However, it is simply not possible to differentiate bottom-up nutrient-dependent epigenetic effects on thermodynamics and stochastic gene expression from top-down pheromone-controlled epigenetic effects on organism-level thermoregulation until others realize that common molecular mechanisms are involved across species and that only one neuronal signaling pathway is required in mammals. The gonadotropin releasing hormone (GnRH) neuronal system is responsible for thermodynamically controlled organism-level thermoregulation in mammals. Yet the origins of this neuronal system can be traced back to single-celled yeasts at the advent of sexual reproduction that predicts sex differences in hormone-linked cancers and other disease states. This means thermodynamics alone cannot help us better understand human cancers. Cancer must be understood in the context of organism-level thermoregulation and adaptive evolution by differentiating it from theories that incorporate mutation-initiated natural selection. Mutations perturb the thermodynamics of intercellular signalling, and no organism naturally selects for anything involved in cancer.

Researchers must begin to popularize biological facts and continue to fight against the popularity of mutations theory. We can then better teach others to understand the epigenetic effects of nutrient stress and social stress on cancer, which is not adaptive, and also help others to begin to better understand many things about adaptive evolution. See, for example, this 5.5 minute video representation from my 2013 International Society for Human Ethology Summer Institute Poster presentation:  “Nutrient-dependent / pheromone-controlled adaptive evolution: (a mammalian model of thermodynamics and organism-level thermoregulation)”



Functional coding variants are not mutations

Rare coding variants of the adenosine A3 receptor are increased in autism: on the trail of the serotonin transporter regulome
Conclusions: Our results validate the hypothesis that the SERT regulatory network harbors rare, functional variants that impact SERT activity and regulation in ASD, and encourages further investigation of this network as a site for additional functional variation that may impact ASD risk.”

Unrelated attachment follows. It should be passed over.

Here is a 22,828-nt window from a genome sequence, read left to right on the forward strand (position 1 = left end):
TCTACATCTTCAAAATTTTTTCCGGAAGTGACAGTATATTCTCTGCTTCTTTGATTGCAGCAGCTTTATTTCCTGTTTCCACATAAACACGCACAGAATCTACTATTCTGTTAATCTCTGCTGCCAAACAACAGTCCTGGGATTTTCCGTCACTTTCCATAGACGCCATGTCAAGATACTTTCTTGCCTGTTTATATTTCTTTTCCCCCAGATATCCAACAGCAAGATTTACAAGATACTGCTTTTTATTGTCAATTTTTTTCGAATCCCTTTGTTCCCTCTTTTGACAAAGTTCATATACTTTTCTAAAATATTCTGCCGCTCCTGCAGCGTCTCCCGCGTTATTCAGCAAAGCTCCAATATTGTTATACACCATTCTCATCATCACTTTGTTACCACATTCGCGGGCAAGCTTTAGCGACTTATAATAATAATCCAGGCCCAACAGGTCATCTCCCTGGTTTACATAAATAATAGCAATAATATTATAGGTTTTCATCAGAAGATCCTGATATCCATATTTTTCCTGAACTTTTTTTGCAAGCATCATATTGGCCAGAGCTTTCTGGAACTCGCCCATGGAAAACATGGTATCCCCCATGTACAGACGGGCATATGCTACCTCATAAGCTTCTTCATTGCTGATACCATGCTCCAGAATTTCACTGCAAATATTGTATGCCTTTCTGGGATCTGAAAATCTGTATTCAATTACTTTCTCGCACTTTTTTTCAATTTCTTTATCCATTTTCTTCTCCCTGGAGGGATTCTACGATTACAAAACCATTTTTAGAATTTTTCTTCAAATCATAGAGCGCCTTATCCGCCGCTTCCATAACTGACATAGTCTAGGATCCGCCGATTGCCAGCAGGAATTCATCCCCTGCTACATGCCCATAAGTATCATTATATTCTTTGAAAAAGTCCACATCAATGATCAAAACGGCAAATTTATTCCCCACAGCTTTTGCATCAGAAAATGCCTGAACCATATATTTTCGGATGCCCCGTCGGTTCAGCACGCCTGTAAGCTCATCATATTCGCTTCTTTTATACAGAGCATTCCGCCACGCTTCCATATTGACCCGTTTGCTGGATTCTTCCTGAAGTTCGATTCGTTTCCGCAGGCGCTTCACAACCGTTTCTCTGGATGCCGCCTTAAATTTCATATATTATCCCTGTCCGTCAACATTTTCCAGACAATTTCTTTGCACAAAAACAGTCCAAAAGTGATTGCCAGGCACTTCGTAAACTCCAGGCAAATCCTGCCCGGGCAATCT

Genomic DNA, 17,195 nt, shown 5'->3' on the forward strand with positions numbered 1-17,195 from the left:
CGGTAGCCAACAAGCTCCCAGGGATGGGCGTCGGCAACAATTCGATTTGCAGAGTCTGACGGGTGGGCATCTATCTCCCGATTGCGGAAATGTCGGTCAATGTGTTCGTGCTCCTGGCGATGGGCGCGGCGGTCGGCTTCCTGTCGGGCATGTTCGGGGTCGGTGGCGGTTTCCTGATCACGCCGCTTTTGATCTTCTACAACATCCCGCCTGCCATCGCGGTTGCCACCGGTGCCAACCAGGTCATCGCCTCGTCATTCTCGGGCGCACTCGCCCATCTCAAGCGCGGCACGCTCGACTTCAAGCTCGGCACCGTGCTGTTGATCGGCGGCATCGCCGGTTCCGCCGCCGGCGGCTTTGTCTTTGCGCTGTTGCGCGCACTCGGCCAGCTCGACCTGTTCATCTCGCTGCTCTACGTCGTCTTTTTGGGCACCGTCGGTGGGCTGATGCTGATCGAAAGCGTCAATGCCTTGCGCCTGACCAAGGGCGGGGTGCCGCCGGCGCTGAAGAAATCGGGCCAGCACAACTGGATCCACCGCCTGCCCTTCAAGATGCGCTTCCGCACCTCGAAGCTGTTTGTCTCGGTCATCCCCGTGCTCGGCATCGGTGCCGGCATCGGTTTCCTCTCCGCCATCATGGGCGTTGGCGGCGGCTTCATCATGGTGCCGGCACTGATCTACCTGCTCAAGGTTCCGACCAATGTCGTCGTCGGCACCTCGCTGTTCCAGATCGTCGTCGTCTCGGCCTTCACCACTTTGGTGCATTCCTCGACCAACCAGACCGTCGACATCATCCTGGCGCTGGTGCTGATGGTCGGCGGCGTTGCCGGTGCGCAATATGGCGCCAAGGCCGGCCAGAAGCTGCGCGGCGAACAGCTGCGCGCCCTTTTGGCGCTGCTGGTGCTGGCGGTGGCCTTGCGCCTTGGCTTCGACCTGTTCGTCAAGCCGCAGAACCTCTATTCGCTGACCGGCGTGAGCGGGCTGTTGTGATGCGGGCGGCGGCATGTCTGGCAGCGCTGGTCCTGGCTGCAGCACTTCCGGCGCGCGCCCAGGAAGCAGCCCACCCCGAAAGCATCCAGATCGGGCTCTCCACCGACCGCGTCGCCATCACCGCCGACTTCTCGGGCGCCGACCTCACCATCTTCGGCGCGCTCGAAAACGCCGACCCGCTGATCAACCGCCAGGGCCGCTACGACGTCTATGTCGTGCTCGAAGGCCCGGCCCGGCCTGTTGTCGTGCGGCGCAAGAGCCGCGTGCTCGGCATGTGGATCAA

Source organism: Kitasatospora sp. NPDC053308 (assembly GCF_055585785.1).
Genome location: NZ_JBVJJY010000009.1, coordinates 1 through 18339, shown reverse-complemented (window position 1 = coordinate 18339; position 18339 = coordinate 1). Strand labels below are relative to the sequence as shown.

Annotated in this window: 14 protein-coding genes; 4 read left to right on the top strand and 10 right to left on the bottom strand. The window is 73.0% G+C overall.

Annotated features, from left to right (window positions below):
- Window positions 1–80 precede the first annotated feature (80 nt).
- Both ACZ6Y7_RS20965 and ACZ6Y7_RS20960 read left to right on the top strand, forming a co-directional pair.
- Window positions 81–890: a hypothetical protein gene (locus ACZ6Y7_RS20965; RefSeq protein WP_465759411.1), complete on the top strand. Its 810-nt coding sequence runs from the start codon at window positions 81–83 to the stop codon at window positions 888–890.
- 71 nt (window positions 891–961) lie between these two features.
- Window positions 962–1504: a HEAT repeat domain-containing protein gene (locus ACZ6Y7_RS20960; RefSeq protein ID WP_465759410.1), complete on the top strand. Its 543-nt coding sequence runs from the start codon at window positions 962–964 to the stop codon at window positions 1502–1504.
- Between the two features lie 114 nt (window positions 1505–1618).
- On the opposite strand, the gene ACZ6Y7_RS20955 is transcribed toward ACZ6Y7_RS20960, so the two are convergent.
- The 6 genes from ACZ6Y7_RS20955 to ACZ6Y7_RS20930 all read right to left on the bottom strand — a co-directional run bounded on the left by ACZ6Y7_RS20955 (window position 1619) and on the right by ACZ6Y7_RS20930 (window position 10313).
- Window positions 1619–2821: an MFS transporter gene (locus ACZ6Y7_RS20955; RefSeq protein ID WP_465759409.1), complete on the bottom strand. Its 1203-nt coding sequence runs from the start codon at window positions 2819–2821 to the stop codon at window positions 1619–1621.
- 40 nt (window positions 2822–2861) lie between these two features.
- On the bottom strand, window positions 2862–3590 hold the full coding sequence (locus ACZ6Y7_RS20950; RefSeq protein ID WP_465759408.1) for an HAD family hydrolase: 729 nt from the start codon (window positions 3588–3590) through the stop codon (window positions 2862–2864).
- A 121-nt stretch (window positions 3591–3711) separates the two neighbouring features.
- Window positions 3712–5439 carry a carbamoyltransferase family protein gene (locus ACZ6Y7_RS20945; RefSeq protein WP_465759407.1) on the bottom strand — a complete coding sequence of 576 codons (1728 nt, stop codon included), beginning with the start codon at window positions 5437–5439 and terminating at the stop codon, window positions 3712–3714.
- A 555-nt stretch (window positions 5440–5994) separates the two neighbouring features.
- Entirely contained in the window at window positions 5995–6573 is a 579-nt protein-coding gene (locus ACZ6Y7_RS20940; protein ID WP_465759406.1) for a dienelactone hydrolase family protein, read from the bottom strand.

My comment: This open access article mentions mutations, but the title and conclusion correctly infer that coding “variants” in a specific receptor are increased. In my model, epigenetically-effected coding variants cause the de novo creation of olfactory receptor genes, which are responsible for nutrient-dependent pheromone-controlled adaptive evolution.
De novo creation of olfactory receptor genes results in additional coding variants in unicellular and multicellular organisms, which enable organisms to adapt to the presence of novel nutrients via epigenetic effects on receptor-mediated protein biosynthesis and degradation. The epigenetic landscape becomes the physical landscape of DNA via physiological control of these coding variants.
The physiological processes of cellular metabolism of nutrients to pheromones that control reproduction in species from microbes are why Physiology is rocking the foundations of evolutionary biology. It is no longer possible to look at “coding variants” as uncontrolled mutations or to place them in the context of mutation-driven evolution because adaptive evolution is clearly nutrient-dependent and pheromone-controlled (sans mutations).
In mammals, for example, the trail of the serotonin transporter regulome is part of the clear evolutionary trail that can be followed from unicellular organisms to insects to humans via olfaction and odor receptors. It has been known for more than two decades that noradrenergic, dopaminergic, serotoninergic, and opiotergic pathways; inhibitory neurotransmitters (e.g., gamma aminobutyric acid) and excitatory amino acids (e.g., glutamic and aspartic acids); and other brain peptides including pineal secretions (melatonin) and corticotrophin releasing hormone, and the complex interactions among them are subtle but functional species-specific influences on the electrochemical transmission of neuronal signals that the hypothalamus translates to the chemical signal GnRH.
In my mammalian model, gondadotropin releasing hormone (GnRH) pulse frequency and amplitude link the epigenetic effects of nutrient uptake (e.g., glucose) and metabolism of the nutrients to species-specific pheromones directly to gene activation in hormone-secreting nerve cell tissue of the brain that is responsible for modulation of brain development and behavior throughout the lives of mammals whose behavior is hormone-organized and hormone-activated, as is the behavior of invertebrates and all other vertebrates. See for example our 1996 review article in Hormones and Behavior and extension of the model to invertebrates in Organizational and activational effects of hormones on insect behavior.
In the context of autism spectrum disorders, the failure to start from a model of receptor-mediated brain development and the placement of the serotonin transporter regulome into the context of mutations, obfuscates cause and effect. The serotonin transporter regulome does not automagically appear, nor is it manifested due to mutation-driven evolution. It is nutrient-dependent and pheromone-controlled, which may help to explain what is atypical during the development of autism spectrum disorders.